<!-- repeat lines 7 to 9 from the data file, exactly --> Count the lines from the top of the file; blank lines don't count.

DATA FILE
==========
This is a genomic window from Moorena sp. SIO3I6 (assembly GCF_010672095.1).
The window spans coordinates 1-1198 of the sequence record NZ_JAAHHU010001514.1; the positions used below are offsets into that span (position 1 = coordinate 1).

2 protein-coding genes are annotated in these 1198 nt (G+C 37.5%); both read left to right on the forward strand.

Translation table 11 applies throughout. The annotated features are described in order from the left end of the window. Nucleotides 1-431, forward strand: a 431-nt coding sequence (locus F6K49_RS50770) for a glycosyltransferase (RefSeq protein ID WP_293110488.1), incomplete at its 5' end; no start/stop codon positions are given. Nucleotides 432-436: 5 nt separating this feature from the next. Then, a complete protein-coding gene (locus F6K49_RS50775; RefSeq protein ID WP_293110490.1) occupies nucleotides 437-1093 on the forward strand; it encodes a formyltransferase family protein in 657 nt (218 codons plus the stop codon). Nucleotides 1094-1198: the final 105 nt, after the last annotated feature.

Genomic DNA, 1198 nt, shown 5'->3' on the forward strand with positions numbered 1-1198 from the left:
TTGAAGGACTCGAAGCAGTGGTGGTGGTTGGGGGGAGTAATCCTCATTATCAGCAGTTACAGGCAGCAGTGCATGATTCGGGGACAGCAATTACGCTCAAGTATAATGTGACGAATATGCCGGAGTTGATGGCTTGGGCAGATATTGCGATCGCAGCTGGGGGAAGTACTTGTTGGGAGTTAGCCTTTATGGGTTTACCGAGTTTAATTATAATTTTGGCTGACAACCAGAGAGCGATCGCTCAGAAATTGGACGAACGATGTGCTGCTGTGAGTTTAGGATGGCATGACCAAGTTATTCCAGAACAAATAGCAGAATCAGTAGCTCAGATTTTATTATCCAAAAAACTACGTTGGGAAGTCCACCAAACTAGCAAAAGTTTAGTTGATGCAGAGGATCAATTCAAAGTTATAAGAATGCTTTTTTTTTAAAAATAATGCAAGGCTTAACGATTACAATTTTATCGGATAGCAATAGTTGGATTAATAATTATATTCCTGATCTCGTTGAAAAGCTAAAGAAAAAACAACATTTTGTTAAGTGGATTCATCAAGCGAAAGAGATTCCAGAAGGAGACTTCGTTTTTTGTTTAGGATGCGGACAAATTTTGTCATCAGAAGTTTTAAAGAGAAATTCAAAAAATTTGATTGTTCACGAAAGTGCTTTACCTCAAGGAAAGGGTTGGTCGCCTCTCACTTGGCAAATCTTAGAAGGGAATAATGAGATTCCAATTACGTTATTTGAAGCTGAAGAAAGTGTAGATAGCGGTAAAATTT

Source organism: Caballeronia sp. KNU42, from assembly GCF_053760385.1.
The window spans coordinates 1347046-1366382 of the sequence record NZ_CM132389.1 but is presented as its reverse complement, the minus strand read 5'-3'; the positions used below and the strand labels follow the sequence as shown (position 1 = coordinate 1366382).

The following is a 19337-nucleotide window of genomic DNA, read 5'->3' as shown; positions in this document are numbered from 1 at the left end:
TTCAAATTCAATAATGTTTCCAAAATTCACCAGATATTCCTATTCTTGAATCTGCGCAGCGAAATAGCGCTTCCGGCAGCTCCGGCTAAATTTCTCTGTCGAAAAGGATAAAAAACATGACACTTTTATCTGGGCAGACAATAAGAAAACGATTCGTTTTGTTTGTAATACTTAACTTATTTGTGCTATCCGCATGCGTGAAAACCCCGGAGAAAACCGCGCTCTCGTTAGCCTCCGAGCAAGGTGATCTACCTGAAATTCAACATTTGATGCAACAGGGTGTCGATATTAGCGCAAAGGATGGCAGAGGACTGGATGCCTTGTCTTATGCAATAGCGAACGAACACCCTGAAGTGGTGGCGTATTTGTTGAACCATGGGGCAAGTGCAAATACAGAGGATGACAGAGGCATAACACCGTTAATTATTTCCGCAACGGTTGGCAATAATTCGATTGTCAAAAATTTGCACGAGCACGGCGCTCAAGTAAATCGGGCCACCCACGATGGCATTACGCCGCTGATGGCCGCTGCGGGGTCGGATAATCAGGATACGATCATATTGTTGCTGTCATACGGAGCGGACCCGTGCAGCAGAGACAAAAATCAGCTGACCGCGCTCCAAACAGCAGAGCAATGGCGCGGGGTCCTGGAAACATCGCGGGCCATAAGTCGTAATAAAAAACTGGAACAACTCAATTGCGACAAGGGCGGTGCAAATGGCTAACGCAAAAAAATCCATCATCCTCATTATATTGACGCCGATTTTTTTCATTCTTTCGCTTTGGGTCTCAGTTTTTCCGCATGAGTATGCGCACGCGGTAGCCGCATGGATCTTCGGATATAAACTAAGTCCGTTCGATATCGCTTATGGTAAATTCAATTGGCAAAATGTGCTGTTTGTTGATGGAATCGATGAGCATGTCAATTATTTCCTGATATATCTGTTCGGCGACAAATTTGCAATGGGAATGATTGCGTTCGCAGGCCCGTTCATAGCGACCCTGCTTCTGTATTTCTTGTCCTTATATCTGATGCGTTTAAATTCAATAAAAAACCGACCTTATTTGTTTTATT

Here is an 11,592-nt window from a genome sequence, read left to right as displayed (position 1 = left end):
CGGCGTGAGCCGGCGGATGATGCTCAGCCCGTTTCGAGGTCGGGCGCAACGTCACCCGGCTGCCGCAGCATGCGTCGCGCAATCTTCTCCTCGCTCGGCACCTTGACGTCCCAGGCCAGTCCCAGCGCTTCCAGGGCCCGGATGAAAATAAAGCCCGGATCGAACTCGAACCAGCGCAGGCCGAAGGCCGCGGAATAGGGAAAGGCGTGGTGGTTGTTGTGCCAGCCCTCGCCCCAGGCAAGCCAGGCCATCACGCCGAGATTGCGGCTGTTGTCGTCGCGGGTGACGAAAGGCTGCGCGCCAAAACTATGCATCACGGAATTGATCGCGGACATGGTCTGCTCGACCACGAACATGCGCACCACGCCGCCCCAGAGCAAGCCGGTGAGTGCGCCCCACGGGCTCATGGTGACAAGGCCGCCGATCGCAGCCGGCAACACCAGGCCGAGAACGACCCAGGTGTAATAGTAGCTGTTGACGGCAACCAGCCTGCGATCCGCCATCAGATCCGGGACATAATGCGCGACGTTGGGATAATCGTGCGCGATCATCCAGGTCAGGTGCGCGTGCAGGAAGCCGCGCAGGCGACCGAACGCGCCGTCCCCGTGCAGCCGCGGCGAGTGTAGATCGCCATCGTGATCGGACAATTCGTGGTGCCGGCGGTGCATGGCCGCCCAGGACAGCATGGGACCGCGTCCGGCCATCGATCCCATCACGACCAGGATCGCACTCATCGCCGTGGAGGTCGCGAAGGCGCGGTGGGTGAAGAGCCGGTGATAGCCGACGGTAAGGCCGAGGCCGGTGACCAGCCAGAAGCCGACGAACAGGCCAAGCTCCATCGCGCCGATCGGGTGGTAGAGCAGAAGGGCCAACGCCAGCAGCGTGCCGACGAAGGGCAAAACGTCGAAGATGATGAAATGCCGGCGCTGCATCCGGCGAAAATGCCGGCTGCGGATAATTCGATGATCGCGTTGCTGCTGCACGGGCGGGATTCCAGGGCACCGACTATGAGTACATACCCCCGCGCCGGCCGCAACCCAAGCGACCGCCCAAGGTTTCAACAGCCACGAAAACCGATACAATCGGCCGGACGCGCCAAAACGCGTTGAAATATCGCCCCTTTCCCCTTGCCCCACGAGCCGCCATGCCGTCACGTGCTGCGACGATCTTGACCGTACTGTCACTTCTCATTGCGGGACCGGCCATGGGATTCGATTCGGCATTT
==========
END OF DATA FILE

Source organism: Caballeronia sp. KNU42, from assembly GCF_053760385.1.
The window spans coordinates 1347046-1366382 of the sequence record NZ_CM132389.1 but is presented as its reverse complement, the minus strand read 5'-3'; the positions used below and the strand labels follow the sequence as shown (position 1 = coordinate 1366382).

The following is a 19337-nucleotide window of genomic DNA, read 5'->3' as shown; positions in this document are numbered from 1 at the left end: